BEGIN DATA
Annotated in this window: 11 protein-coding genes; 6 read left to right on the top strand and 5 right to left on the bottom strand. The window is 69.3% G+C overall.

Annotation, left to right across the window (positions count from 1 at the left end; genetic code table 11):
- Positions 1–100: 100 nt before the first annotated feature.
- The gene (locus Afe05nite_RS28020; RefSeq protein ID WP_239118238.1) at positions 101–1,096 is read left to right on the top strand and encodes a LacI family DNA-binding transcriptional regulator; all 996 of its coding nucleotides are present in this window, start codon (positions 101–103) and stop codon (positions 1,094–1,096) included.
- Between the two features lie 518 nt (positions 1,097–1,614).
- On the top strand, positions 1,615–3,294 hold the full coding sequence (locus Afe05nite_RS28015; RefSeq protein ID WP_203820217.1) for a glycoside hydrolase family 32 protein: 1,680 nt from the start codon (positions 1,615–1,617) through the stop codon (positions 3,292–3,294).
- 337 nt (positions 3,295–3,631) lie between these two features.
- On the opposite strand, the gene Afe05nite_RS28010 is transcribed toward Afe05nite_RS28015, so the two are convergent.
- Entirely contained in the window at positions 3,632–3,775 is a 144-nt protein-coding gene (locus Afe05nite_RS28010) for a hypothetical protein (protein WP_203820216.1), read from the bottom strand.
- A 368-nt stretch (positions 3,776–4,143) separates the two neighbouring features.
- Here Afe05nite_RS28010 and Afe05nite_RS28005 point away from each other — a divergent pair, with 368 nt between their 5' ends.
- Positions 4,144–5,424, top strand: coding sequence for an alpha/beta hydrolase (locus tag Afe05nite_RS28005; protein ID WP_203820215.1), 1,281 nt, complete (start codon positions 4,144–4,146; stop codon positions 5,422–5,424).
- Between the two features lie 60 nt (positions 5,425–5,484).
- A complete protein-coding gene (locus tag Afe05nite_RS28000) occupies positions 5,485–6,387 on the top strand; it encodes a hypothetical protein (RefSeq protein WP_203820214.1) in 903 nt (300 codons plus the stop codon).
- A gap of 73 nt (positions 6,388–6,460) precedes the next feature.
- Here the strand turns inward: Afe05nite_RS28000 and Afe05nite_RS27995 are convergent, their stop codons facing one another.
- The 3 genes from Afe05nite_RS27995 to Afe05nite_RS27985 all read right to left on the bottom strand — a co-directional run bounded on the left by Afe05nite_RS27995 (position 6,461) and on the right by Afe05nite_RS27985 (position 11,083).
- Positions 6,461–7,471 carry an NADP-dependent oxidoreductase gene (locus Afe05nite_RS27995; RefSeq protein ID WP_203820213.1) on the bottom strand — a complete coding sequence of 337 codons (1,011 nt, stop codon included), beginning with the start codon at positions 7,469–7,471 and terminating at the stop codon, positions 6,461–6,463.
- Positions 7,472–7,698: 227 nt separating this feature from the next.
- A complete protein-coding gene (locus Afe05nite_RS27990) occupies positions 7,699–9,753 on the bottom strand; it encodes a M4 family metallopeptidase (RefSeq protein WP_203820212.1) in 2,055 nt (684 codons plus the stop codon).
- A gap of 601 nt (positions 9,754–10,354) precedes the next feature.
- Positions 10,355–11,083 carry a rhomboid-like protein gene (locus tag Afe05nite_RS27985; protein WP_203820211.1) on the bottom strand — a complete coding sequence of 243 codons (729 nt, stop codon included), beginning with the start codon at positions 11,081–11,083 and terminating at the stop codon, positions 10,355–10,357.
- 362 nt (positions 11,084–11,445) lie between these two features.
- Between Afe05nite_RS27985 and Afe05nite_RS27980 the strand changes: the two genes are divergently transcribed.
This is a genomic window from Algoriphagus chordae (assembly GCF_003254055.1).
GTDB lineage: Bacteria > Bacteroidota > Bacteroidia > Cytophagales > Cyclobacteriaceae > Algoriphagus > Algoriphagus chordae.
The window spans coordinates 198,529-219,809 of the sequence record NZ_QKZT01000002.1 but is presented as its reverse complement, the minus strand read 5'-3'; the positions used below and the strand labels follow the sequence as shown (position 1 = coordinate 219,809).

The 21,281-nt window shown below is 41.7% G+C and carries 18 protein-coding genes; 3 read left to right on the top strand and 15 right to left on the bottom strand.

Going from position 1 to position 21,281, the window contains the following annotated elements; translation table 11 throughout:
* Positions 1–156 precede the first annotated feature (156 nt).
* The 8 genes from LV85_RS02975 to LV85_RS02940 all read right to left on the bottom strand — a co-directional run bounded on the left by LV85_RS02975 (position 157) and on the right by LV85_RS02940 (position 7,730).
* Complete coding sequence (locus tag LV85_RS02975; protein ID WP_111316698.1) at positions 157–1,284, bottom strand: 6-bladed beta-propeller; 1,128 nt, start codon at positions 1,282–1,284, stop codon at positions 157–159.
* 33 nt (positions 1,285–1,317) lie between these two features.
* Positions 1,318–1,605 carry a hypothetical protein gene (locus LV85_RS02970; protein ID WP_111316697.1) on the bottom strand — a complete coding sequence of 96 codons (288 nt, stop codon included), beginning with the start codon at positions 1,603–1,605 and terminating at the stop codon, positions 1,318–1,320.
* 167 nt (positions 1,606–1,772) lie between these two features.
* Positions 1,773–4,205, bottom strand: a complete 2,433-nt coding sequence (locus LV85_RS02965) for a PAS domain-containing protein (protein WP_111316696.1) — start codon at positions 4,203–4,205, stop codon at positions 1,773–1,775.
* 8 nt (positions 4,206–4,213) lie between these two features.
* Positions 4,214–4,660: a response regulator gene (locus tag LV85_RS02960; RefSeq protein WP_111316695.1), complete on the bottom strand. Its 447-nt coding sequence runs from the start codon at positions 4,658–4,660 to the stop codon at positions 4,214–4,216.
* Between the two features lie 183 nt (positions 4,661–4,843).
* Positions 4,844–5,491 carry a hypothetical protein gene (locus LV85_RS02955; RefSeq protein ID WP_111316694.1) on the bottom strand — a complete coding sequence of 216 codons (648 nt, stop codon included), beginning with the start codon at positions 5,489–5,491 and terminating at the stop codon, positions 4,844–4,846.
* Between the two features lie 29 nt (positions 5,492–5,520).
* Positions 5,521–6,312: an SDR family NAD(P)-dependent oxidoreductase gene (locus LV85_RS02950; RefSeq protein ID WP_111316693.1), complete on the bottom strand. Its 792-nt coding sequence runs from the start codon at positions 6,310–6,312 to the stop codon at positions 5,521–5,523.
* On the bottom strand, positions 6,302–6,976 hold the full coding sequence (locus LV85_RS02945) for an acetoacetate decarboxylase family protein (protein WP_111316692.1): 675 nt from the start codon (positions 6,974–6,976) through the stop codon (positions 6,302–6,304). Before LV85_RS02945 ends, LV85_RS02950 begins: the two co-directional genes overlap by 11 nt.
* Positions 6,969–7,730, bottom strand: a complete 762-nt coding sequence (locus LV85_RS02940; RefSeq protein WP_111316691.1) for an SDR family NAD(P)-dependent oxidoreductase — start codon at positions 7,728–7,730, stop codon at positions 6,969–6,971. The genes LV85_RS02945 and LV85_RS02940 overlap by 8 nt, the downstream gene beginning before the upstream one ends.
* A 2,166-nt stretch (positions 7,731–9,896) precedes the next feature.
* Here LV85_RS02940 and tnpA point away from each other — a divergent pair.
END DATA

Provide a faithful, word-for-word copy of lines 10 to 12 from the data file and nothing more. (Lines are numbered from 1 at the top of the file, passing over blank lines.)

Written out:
- A 368-nt stretch (positions 3,776–4,143) separates the two neighbouring features.
- Here Afe05nite_RS28010 and Afe05nite_RS28005 point away from each other — a divergent pair, with 368 nt between their 5' ends.
- Positions 4,144–5,424, top strand: coding sequence for an alpha/beta hydrolase (locus tag Afe05nite_RS28005; protein ID WP_203820215.1), 1,281 nt, complete (start codon positions 4,144–4,146; stop codon positions 5,422–5,424).